canister filtration questions
hello i just got the cascade 700 about a week ago....i heard that it was supposed to keep the water clean and you rarely have to change it ..but after about 5 days it was gettin dirty and i had to do a partial water change...do you think its somthin i havta clean out in my aquarium or maybe the canister isnt running sufficiently?...... those who have the cascade 700 please let me know how yours runs normally...i have a 38 gallon take...please let me know... i really want somthin that i dont havta change the water often and would liek a bit of help
It could be that you're overfeeding or overstocked with fish. How many fish and what size? And how much do you feed them and how often?
In addition to Romad's questions, what are you using for filter media and what else can you tell us about the history and configuration of your tank...
Established (>=6 months) or new?
Numbers and species of fish?
All that aside, you should plan on doing weekly water changes of at least 25% and the filter must be serviced at least once a month (more if needed).
Also, it's best to have very fine media (e.g. filter floss) in the last stage of the filter to polish the water before returning to the tank.
it is an established tank but it was not in use for a few years i just recently set it back up 2 weeks ago... i have the filter media that came with the canister.... 2 small kois.. and a parrot fish is what is in there
do u reccomend any canisters where u rarely have to change the water .. like once a month or so
Would in my view need large plant mass (which koi would happily eat), and small stocking level with small fish, to be able to pull off once monthly water changes.
What goes in the fish (food's) must come out, and it is this waste which work's against maintaining water quality to the degree needed by most fishes (especially those you mention).
Organic waste build's up in the aquarium and it is not unlike leaving a toilet unflushed for a week or month.
The fish try to adapt to the poor condition's but ultimately, the organic content becomes so uncomfortable, that the fish become stressed,which in turn weaken's their immune sytem, which in turn = sick fish.They are much more easliy kept healthy with weekly 35 to 50 % water changes.
Canister filter's can be cleaned once a month, but to rid the tank of the organic 's that are building up each day,,water changes each week are the way forward.
Koi and Parots get huge....don't they? You don't mention the size of the tank, but for those fish I'm oping the answer isn't less than a 125g.
I suppose that one could say that with extremely sophisticated filtration/purification one might stave off water changes for a month. After all, commercial aquariums don't do 50% weekly water changes. However, there is no canister and/or bio-filter that is likely to do what simple weekly water changes can do.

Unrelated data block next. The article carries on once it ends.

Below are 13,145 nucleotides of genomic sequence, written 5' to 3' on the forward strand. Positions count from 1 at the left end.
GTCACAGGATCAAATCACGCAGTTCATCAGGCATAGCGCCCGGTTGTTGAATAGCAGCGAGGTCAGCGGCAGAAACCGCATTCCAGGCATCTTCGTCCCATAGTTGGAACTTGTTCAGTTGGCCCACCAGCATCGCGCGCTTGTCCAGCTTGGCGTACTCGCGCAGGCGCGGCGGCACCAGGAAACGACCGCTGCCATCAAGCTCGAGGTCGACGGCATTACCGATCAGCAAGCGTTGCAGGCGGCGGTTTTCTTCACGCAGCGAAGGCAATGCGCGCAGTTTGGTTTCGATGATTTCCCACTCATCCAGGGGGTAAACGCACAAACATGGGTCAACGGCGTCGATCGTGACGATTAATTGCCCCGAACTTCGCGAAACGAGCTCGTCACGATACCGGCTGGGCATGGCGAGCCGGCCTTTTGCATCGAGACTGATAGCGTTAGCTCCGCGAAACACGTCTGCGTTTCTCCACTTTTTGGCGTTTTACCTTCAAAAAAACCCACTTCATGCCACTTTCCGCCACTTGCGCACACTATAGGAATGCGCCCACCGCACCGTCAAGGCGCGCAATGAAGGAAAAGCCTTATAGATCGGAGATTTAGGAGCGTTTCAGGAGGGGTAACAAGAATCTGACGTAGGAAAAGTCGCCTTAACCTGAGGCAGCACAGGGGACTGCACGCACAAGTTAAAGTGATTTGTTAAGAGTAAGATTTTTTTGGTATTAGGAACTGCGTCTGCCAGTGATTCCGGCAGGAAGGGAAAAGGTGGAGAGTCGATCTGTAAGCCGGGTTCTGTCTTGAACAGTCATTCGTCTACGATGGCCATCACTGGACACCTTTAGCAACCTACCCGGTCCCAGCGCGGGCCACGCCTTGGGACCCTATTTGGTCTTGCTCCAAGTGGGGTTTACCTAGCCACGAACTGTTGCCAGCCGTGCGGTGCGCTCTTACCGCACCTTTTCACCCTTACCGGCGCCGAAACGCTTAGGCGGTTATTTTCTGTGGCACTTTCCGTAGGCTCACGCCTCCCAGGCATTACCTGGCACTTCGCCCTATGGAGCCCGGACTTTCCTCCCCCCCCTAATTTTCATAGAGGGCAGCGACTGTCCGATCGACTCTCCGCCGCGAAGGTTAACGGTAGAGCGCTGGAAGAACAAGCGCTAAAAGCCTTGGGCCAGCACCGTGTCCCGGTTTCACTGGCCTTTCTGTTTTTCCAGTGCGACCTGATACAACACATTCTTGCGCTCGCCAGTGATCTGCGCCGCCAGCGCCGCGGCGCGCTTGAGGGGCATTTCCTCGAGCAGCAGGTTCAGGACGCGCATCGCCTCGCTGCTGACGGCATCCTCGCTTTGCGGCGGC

All organic waste breaks down and creates ammonia. Beneficial bacteria process the ammonia and create nitrites. Another beneficial bacteria converts nitrites into nitrates. Ammonia and nitrites are very toxic to fish. Nitrates are less toxic, but high levels create long term negative health effects. Short of fairly sophisticated de-nitrate filtration, there is no way to filter nitrates which is a big reason for partial weekly water changes.
If you have a lot of plants you can reduce nitrates, but you would need a tank full of plants with very little stock to be able to prevent a rise in nitrates in time.
With a lot of plants and a low level of stock/bio-load, you might be able to stretch to every other week water changes....maybe.
But what you might better do is work on having equipment and procedures so the weekly water change is very efficient. You should be able to do nearly any tank in under an hour, including filter and glass maintenance. An hour a week doesn't seem like that much trouble....does it?
It said 38 gallon tank
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Ok thank you all for your help...was curious as to think that having to clean it every week is normal...... As for the fish they are currently very small... But when they get bigger im going to give them back to the store or give them to someone with a pond
Koi get beyond large, they are a pond fish only. They can get up to 2 to 3 feet in length, and should be kept in nothing less than 1000 gallons.
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